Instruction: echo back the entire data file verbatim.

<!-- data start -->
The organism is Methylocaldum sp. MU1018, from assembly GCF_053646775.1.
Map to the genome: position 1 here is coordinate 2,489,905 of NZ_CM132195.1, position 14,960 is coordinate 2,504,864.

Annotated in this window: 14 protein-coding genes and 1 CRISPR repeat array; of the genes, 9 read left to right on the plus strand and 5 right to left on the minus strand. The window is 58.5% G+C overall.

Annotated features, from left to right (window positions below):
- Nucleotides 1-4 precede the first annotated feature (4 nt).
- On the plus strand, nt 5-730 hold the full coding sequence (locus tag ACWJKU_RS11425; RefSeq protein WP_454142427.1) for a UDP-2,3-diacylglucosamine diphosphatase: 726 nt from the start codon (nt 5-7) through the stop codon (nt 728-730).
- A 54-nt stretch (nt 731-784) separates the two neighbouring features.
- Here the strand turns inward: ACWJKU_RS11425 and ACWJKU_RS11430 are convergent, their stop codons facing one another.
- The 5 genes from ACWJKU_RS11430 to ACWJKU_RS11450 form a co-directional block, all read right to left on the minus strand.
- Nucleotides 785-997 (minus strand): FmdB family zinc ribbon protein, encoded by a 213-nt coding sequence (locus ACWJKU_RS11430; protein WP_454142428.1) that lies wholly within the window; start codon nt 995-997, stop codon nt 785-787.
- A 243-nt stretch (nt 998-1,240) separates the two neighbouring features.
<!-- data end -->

The organism is Methylocaldum sp. MU1018, from assembly GCF_053646775.1.
Map to the genome: position 1 here is coordinate 2,489,905 of NZ_CM132195.1, position 14,960 is coordinate 2,504,864.

Annotated in this window: 14 protein-coding genes and 1 CRISPR repeat array; of the genes, 9 read left to right on the plus strand and 5 right to left on the minus strand. The window is 58.5% G+C overall.

Annotated features, from left to right (window positions below):
- Nucleotides 1-4 precede the first annotated feature (4 nt).
- On the plus strand, nt 5-730 hold the full coding sequence (locus tag ACWJKU_RS11425; RefSeq protein WP_454142427.1) for a UDP-2,3-diacylglucosamine diphosphatase: 726 nt from the start codon (nt 5-7) through the stop codon (nt 728-730).
- A 54-nt stretch (nt 731-784) separates the two neighbouring features.
- Here the strand turns inward: ACWJKU_RS11425 and ACWJKU_RS11430 are convergent, their stop codons facing one another.
- The 5 genes from ACWJKU_RS11430 to ACWJKU_RS11450 form a co-directional block, all read right to left on the minus strand.
- Nucleotides 785-997 (minus strand): FmdB family zinc ribbon protein, encoded by a 213-nt coding sequence (locus ACWJKU_RS11430; protein WP_454142428.1) that lies wholly within the window; start codon nt 995-997, stop codon nt 785-787.
- A 243-nt stretch (nt 998-1,240) separates the two neighbouring features.